Family Law

Charles Ahlstrom, Esq.
Sentinel Law Group

By Charles Ahlstrom, Esq.
Sentinel Law Group

I had one of the most difficult experiences of my life this Christmas season: my mother passed away suddenly, unexpectedly, while we were taking her to the hospital. Nothing prepared me for this experience, not even the work I have done with couples and individuals planning for these end-of-life moments or taking people through the probate process. Now, I understand better the overwhelming emotional journey that accompanies the legal situation. As I am walking this road, cleaning out her apartment, arranging for funerals, and communicating with family, I thought it could be helpful to share a few things that I have learned through these circumstances.

First–Be Prepared
We all know that our lives are going to end at some point. As often as not, that end will come without much advance notice. I want to know where all of the information about my bank accounts, insurance policies, debts, etc. is located, so my family can find that and access it easily.

Second–A good mortuary makes a big difference
My mom did not do any pre-planning, so we had to find a place to help. The hospital gave us a list of mortuaries, and we called several till we found one that seemed affordable. We had a great experience with people who really cared and helped out. We didn’t feel like we were being run through any sort of mill. They made arrangements so family members could have some personal time to say goodbyes.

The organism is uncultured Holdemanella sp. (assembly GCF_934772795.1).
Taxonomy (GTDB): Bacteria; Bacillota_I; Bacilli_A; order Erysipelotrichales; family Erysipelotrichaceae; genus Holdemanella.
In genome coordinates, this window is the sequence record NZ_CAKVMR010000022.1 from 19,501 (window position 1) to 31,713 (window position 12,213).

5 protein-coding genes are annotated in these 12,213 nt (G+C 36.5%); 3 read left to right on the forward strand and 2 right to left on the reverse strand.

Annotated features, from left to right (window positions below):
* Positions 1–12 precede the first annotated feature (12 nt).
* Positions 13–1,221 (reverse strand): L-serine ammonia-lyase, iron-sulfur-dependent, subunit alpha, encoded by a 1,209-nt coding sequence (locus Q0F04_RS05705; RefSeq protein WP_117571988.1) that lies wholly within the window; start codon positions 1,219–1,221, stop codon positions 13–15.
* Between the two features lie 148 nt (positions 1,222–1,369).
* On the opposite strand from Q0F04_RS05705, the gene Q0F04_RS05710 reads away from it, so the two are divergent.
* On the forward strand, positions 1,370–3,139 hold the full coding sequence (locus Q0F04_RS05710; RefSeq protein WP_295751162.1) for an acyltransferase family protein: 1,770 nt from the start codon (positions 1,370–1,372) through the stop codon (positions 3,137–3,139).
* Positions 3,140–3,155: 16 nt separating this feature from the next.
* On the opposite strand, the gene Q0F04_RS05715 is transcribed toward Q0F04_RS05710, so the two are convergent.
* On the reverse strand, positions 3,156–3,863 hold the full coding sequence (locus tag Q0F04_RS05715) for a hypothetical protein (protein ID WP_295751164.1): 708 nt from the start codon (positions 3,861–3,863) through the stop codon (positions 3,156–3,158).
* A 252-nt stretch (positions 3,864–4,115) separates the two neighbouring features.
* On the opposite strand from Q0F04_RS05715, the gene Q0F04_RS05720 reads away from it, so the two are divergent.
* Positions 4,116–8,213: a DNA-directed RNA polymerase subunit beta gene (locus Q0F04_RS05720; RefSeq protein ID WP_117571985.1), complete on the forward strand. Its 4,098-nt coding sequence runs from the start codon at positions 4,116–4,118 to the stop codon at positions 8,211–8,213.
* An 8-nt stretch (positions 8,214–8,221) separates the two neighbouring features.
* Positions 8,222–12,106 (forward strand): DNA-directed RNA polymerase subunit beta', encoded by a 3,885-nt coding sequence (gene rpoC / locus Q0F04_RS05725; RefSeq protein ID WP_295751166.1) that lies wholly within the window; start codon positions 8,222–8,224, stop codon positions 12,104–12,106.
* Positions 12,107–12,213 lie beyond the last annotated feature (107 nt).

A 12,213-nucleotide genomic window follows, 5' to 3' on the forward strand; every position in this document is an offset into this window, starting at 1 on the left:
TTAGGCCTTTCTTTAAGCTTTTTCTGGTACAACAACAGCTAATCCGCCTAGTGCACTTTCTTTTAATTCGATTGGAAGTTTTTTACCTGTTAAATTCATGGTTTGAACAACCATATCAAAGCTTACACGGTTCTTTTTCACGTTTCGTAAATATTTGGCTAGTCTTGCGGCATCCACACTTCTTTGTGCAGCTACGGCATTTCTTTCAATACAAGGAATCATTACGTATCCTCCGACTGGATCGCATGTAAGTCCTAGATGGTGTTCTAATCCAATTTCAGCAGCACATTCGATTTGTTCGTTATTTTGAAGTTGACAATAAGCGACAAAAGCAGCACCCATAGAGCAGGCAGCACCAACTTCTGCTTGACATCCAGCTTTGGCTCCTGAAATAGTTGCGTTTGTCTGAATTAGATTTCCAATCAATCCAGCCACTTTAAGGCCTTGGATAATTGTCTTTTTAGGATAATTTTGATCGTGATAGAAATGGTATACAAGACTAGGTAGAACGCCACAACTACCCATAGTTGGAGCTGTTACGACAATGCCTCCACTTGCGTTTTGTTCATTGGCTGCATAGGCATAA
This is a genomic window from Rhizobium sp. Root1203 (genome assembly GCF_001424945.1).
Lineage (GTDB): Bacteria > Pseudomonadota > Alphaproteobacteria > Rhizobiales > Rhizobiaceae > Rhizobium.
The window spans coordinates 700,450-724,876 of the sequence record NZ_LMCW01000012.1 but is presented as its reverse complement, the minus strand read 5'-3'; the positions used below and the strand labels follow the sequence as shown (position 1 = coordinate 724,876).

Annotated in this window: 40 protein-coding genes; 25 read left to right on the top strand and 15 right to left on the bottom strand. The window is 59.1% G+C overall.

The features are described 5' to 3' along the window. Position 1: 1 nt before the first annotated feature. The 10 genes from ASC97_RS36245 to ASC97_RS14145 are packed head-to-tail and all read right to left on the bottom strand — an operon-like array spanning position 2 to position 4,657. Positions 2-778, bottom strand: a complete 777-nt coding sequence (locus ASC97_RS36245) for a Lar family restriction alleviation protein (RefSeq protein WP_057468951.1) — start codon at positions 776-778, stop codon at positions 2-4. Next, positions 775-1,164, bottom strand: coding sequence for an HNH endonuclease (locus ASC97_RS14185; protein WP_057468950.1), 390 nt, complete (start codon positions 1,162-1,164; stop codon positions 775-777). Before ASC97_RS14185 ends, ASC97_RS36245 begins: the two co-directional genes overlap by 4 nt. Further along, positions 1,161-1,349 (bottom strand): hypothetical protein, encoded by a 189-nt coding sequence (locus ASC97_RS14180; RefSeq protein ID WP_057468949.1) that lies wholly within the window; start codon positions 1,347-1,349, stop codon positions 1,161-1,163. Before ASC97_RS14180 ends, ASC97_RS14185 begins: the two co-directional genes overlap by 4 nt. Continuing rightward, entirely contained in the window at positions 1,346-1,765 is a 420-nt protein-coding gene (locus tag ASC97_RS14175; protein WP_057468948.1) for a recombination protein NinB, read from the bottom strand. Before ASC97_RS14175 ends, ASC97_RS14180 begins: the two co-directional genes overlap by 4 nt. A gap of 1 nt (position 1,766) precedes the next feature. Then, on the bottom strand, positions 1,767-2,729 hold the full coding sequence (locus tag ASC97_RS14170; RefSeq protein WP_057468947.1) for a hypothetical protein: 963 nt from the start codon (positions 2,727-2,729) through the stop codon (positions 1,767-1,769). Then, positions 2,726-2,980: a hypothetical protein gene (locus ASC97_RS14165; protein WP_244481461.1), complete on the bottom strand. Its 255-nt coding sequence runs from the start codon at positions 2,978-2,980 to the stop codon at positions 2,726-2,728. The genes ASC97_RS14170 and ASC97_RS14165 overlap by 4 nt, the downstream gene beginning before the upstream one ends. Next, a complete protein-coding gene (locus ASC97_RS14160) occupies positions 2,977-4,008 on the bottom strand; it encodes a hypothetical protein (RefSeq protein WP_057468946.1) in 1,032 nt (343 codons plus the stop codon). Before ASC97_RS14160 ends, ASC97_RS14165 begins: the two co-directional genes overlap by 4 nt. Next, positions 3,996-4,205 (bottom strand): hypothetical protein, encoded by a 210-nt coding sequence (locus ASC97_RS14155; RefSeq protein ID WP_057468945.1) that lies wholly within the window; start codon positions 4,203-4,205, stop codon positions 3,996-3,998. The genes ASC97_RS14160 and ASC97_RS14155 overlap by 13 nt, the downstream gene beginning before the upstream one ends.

Third–Have some easily accessible cash for your family
While the mortuary experience was nice, they also come at a cost. Cremation will cost you a minimum of $2100, while a funeral will cost you several times that. Most of our children do not have the ability to simply foot that bill while waiting for an estate to settle up. Set up a bank account with your children as the pay-on-death beneficiaries. That way, they can have a way to access some money to cover those initial costs.

Finally–Have a place to keep all of your important papers
My mom had a will (I drafted it for her years ago), but she didn’t know where it was. I never found it, even after going through all of the boxes in her apartment. Having copies of all your bills (and your login information and passwords) can be super helpful. Just make certain someone knows where those documents can be found. Since this happened with my mom, it has inspired me to have a conversation with my dad, in order to be better prepared for when he passes away. He also lives alone, so his passing could become a similar situation. This has also inspired me to get things in order in my own home.

While preparation doesn’t make the loss of a loved one any easier, it helps make all of the details less intrusive in the grieving process.

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